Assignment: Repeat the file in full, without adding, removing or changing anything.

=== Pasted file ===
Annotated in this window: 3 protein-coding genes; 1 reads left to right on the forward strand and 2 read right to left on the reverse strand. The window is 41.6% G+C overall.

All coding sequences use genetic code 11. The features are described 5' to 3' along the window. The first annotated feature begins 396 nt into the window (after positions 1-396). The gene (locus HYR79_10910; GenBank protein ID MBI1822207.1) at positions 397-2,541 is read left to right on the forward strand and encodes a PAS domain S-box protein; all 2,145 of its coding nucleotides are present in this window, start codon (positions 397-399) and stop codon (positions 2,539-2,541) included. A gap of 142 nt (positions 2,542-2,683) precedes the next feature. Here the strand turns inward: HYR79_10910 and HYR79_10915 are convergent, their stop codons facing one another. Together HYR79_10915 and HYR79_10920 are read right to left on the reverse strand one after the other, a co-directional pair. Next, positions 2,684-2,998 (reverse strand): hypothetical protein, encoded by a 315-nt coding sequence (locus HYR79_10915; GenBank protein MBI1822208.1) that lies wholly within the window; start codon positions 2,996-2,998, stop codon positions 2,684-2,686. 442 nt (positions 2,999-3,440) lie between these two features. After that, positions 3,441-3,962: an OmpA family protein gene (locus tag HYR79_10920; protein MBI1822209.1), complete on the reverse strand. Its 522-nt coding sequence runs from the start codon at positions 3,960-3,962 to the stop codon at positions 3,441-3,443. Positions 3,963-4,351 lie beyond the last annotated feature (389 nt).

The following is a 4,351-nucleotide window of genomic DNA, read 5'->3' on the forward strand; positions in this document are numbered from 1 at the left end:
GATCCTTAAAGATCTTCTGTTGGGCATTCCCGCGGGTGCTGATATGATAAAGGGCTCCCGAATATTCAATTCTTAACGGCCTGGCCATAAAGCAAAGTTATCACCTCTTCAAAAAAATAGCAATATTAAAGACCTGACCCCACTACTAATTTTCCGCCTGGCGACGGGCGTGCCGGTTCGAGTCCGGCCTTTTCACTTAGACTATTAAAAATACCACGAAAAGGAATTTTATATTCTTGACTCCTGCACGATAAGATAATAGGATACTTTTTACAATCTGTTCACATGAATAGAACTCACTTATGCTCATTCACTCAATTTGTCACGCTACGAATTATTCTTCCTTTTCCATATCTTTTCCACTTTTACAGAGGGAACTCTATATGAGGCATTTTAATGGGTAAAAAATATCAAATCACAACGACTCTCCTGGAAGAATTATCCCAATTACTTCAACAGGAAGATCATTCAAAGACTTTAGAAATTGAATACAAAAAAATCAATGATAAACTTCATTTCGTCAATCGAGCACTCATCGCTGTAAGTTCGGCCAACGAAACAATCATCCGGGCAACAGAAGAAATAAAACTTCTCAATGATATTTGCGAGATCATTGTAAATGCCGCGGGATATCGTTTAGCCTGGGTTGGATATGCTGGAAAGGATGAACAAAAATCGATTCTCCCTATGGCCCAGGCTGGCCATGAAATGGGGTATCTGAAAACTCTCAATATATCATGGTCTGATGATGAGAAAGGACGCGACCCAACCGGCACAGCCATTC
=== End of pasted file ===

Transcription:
Annotated in this window: 3 protein-coding genes; 1 reads left to right on the forward strand and 2 read right to left on the reverse strand. The window is 41.6% G+C overall.

All coding sequences use genetic code 11. The features are described 5' to 3' along the window. The first annotated feature begins 396 nt into the window (after positions 1-396). The gene (locus HYR79_10910; GenBank protein ID MBI1822207.1) at positions 397-2,541 is read left to right on the forward strand and encodes a PAS domain S-box protein; all 2,145 of its coding nucleotides are present in this window, start codon (positions 397-399) and stop codon (positions 2,539-2,541) included. A gap of 142 nt (positions 2,542-2,683) precedes the next feature. Here the strand turns inward: HYR79_10910 and HYR79_10915 are convergent, their stop codons facing one another. Together HYR79_10915 and HYR79_10920 are read right to left on the reverse strand one after the other, a co-directional pair. Next, positions 2,684-2,998 (reverse strand): hypothetical protein, encoded by a 315-nt coding sequence (locus HYR79_10915; GenBank protein MBI1822208.1) that lies wholly within the window; start codon positions 2,996-2,998, stop codon positions 2,684-2,686. 442 nt (positions 2,999-3,440) lie between these two features. After that, positions 3,441-3,962: an OmpA family protein gene (locus tag HYR79_10920; protein MBI1822209.1), complete on the reverse strand. Its 522-nt coding sequence runs from the start codon at positions 3,960-3,962 to the stop codon at positions 3,441-3,443. Positions 3,963-4,351 lie beyond the last annotated feature (389 nt).

The following is a 4,351-nucleotide window of genomic DNA, read 5'->3' on the forward strand; positions in this document are numbered from 1 at the left end:
GATCCTTAAAGATCTTCTGTTGGGCATTCCCGCGGGTGCTGATATGATAAAGGGCTCCCGAATATTCAATTCTTAACGGCCTGGCCATAAAGCAAAGTTATCACCTCTTCAAAAAAATAGCAATATTAAAGACCTGACCCCACTACTAATTTTCCGCCTGGCGACGGGCGTGCCGGTTCGAGTCCGGCCTTTTCACTTAGACTATTAAAAATACCACGAAAAGGAATTTTATATTCTTGACTCCTGCACGATAAGATAATAGGATACTTTTTACAATCTGTTCACATGAATAGAACTCACTTATGCTCATTCACTCAATTTGTCACGCTACGAATTATTCTTCCTTTTCCATATCTTTTCCACTTTTACAGAGGGAACTCTATATGAGGCATTTTAATGGGTAAAAAATATCAAATCACAACGACTCTCCTGGAAGAATTATCCCAATTACTTCAACAGGAAGATCATTCAAAGACTTTAGAAATTGAATACAAAAAAATCAATGATAAACTTCATTTCGTCAATCGAGCACTCATCGCTGTAAGTTCGGCCAACGAAACAATCATCCGGGCAACAGAAGAAATAAAACTTCTCAATGATATTTGCGAGATCATTGTAAATGCCGCGGGATATCGTTTAGCCTGGGTTGGATATGCTGGAAAGGATGAACAAAAATCGATTCTCCCTATGGCCCAGGCTGGCCATGAAATGGGGTATCTGAAAACTCTCAATATATCATGGTCTGATGATGAGAAAGGACGCGACCCAACCGGCACAGCCATTC